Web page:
Micromechanics of Fracture and Damage
Micromechanics Set - Volume 1
Publication Date: April 2016 Hardback 332 pp.
This book deals with the mechanics and physics of fractures at various scales. Based on advanced continuum mechanics of heterogeneous media, it develops a rigorous mathematical framework for single macrocrack problems as well as for the effective properties of microcracked materials. In both cases, two geometrical models of cracks are examined and discussed: the idealized representation of the crack as two parallel faces (the Griffith crack model), and the representation of a crack as a flat elliptic or ellipsoidal cavity (the Eshelby inhomogeneity problem).
The book is composed of two parts:
- The first part deals with solutions to 2D and 3D problems involving a single crack in linear elasticity. Elementary solutions of cracks problems in the different modes are fully worked. Various mathematical techniques are presented, including Neuber-Papkovitch displacement potentials, complex analysis with conformal mapping and Eshelby-based solutions.
- The second part is devoted to continuum micromechanics approaches of microcracked materials in relation to methods and results presented in the first part. Various estimates and bounds of the effective elastic properties are presented. They are considered for the formulation and application of continuum micromechanics-based damage models.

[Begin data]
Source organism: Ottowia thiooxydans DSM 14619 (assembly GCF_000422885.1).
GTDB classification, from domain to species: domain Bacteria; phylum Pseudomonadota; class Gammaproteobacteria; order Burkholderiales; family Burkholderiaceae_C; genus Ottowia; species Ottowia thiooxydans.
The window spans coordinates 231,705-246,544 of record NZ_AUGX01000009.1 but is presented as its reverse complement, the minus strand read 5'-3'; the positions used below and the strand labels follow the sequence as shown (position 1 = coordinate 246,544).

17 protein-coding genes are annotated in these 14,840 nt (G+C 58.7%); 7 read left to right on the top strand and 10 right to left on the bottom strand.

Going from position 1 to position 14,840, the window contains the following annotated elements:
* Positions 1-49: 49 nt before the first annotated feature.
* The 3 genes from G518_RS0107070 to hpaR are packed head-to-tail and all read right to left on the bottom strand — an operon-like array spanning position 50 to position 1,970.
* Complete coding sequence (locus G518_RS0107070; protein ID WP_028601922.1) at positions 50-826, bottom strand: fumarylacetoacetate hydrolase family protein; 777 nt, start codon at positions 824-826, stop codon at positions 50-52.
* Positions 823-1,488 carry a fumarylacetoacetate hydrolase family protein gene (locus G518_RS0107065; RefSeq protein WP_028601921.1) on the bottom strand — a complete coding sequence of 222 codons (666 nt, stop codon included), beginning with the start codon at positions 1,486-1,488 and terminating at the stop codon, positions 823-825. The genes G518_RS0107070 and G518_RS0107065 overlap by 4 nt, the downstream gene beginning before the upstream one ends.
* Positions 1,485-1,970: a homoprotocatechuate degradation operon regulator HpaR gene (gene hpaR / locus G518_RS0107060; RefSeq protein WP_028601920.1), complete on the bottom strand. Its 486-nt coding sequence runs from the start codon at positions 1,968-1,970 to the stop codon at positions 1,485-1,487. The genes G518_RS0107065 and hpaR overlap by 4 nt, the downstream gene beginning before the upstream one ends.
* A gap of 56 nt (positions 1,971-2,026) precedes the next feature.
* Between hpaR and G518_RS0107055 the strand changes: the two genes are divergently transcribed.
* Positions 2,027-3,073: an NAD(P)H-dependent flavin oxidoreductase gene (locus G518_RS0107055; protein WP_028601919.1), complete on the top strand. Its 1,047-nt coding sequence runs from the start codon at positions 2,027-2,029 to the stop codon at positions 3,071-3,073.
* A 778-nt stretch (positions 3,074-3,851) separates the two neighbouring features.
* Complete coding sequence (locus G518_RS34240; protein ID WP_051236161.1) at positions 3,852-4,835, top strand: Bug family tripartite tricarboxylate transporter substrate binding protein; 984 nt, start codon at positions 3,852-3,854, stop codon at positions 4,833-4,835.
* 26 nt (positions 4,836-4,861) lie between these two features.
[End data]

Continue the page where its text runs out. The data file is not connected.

1. Fundamentals of Plane Elasticity.
2. Fundamentals of Elasticity in View of Homogenization Theory.
3. Two-dimensional Griffith Crack.
4. The Elliptic Crack Model in Plane Strains.
5. Griffith Crack in 3D.
6. Ellipsoidal Crack Model: the Eshel by Approach.
7. Energy Release Rate and Conditions for Crack Propagation.
8. Fundamentals of Continuum Micromechanics.
9. Homogenization of Materials Containing Griffith Cracks.
10. Eshel by-based Estimates of Strain Concentration and Stiffness.
11. Stress-based Estimates of Stress Concentration and Compliance.
13. Micromechanics-based Damage Constitutive Law and Application.
About the Authors
Luc Dormieux is Professor at Ecole Nationale des Ponts et Chaussées (Laboratoire NAVIER) in Marne-la-Vallée, France.
Djimédo Kondo is Professor at Sorbonne University (UPMC, Institut D'Alembert) in Paris, France